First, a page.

What might the outcome have been had the Government used the £57.5b, it has already committed to health and social care, differently to pump prime radical reform based upon a “whole systems review” by:

  1. raising the State Pension to 60% of average earnings (3.8m older people live alone) or £18,127, which would still be lower than much of Europe and slightly less than the “living wage” to lift all older people out of poverty. There would be savings on pension credit (which only had a 60% take up), housing benefit (there would need to be some provision for the higher rents of London and the South-East – possibly with the addition of regional housing allowances), and the winter fuel allowance. And a minimum of 20% of this increased pension would be clawed back from people with other income through taxation.
  2. bringing all services together, on the old County Council areas, in-order to achieve shared geographical areas, funding streams and lines of accountability – returning health and police to local democratic scrutiny within central government direction and taking out a tier of local government, making collaboration easier and saving millions on management with greater public accountability.
  3. removing the purchaser / provider split and discontinuing specialist commissioning and replacing them with a statutory, voluntary, private sector partnership.
  4. Freeing up social workers to practice their skills in using relationship and various therapeutic techniques to resolve problems.
  5. making other requisite organisational, leadership and cultural change to:
    1. liberate professionals and organisations working directly with people from the “straight jacket” of the “contract culture” enabling them to respond in situ to changing need, innovate and develop;
    2. remove functional divisions along patient / client pathways by the creation of “whole task, right sized multidisciplinary teams” able to “plan, do and evaluate” their own work which completes the learning cycle of constant improvement;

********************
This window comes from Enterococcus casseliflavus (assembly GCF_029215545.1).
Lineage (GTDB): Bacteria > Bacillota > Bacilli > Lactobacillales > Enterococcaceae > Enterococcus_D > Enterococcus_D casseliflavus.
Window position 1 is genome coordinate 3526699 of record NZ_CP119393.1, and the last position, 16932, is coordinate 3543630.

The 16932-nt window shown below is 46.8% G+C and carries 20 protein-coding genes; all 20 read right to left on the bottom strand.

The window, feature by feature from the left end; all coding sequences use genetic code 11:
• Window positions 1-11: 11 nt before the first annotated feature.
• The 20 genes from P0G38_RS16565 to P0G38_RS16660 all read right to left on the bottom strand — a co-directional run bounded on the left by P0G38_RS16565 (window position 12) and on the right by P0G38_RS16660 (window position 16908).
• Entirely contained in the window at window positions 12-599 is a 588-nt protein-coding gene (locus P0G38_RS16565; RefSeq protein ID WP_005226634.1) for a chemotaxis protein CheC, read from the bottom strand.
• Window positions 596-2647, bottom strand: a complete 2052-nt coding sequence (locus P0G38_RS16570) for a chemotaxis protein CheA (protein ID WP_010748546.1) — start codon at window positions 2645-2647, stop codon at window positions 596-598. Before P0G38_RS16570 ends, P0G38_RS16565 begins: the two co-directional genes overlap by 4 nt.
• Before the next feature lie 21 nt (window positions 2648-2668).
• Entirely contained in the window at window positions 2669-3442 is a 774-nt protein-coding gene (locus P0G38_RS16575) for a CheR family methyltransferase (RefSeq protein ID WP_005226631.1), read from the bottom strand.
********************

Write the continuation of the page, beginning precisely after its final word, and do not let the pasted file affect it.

3. change from a “constraining management culture” to an “enabling leadership culture”, and;
    4. agree a strategy with the Trades Unions to end the use of agency staff to save money and ensure greater continuity of care.
  1. work with Housing Associations and the Private Sector to develop extra-care sheltered housing with nomination rights and a base for the “multi-disciplinary teams”
  2. ensure that all older people have a “verification of wishes” before being admitted to a care home;
  3. extend NI to all working people (as Government intend) with the State Pension only paid on retirement with phased arrangements – ie one day’s work – 4/5th
  4. the higher state pension would mean that people who do need long term care could pay more by handing over their income, less their personal allowance, up to the cost of the home as they do now and remove the need to take capital (savings or house) into account;

A more detailed costed article was published in the Municipal Journal on the 21st December which confirms that after initial up front pump priming this would be achievable at less cost than Government has already committed to health and social care. A win win.


* Chris Perry is a former Director of Social Services of South Glamorgan County Council, a former Non-Executive Director of Winchester & Eastleigh Healthcare NHS Trust and a former Director of Age Concern Hampshire.